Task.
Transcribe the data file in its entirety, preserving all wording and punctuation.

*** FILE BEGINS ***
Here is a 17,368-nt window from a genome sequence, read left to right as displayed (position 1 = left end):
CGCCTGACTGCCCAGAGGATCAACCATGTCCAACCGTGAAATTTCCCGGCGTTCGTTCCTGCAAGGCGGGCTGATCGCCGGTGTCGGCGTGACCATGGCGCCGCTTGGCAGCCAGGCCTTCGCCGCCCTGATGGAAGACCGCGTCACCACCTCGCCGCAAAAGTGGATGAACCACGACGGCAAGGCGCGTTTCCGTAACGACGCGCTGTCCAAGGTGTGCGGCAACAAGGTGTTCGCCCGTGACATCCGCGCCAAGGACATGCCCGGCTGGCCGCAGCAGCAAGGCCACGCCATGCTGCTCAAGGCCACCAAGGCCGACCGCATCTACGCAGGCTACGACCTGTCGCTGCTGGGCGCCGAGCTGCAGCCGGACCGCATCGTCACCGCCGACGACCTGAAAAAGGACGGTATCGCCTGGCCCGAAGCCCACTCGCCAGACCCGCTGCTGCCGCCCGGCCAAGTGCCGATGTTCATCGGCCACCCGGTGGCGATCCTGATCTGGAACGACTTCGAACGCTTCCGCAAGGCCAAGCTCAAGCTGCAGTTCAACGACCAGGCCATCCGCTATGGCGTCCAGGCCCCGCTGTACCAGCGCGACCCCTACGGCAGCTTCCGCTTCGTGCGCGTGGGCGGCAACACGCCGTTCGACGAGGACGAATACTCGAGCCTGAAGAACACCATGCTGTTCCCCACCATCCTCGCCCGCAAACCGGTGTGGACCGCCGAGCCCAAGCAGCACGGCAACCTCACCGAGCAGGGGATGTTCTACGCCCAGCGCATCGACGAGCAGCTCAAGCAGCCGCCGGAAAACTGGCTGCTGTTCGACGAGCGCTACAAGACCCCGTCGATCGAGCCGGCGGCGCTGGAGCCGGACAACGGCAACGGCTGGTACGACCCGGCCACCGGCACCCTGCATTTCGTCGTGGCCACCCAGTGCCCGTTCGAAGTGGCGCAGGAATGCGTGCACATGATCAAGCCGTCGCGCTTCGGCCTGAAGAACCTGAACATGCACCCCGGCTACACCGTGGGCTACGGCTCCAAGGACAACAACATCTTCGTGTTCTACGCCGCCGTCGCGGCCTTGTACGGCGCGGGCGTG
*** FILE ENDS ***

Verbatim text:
Here is a 17,368-nt window from a genome sequence, read left to right as displayed (position 1 = left end):
CGCCTGACTGCCCAGAGGATCAACCATGTCCAACCGTGAAATTTCCCGGCGTTCGTTCCTGCAAGGCGGGCTGATCGCCGGTGTCGGCGTGACCATGGCGCCGCTTGGCAGCCAGGCCTTCGCCGCCCTGATGGAAGACCGCGTCACCACCTCGCCGCAAAAGTGGATGAACCACGACGGCAAGGCGCGTTTCCGTAACGACGCGCTGTCCAAGGTGTGCGGCAACAAGGTGTTCGCCCGTGACATCCGCGCCAAGGACATGCCCGGCTGGCCGCAGCAGCAAGGCCACGCCATGCTGCTCAAGGCCACCAAGGCCGACCGCATCTACGCAGGCTACGACCTGTCGCTGCTGGGCGCCGAGCTGCAGCCGGACCGCATCGTCACCGCCGACGACCTGAAAAAGGACGGTATCGCCTGGCCCGAAGCCCACTCGCCAGACCCGCTGCTGCCGCCCGGCCAAGTGCCGATGTTCATCGGCCACCCGGTGGCGATCCTGATCTGGAACGACTTCGAACGCTTCCGCAAGGCCAAGCTCAAGCTGCAGTTCAACGACCAGGCCATCCGCTATGGCGTCCAGGCCCCGCTGTACCAGCGCGACCCCTACGGCAGCTTCCGCTTCGTGCGCGTGGGCGGCAACACGCCGTTCGACGAGGACGAATACTCGAGCCTGAAGAACACCATGCTGTTCCCCACCATCCTCGCCCGCAAACCGGTGTGGACCGCCGAGCCCAAGCAGCACGGCAACCTCACCGAGCAGGGGATGTTCTACGCCCAGCGCATCGACGAGCAGCTCAAGCAGCCGCCGGAAAACTGGCTGCTGTTCGACGAGCGCTACAAGACCCCGTCGATCGAGCCGGCGGCGCTGGAGCCGGACAACGGCAACGGCTGGTACGACCCGGCCACCGGCACCCTGCATTTCGTCGTGGCCACCCAGTGCCCGTTCGAAGTGGCGCAGGAATGCGTGCACATGATCAAGCCGTCGCGCTTCGGCCTGAAGAACCTGAACATGCACCCCGGCTACACCGTGGGCTACGGCTCCAAGGACAACAACATCTTCGTGTTCTACGCCGCCGTCGCGGCCTTGTACGGCGCGGGCGTG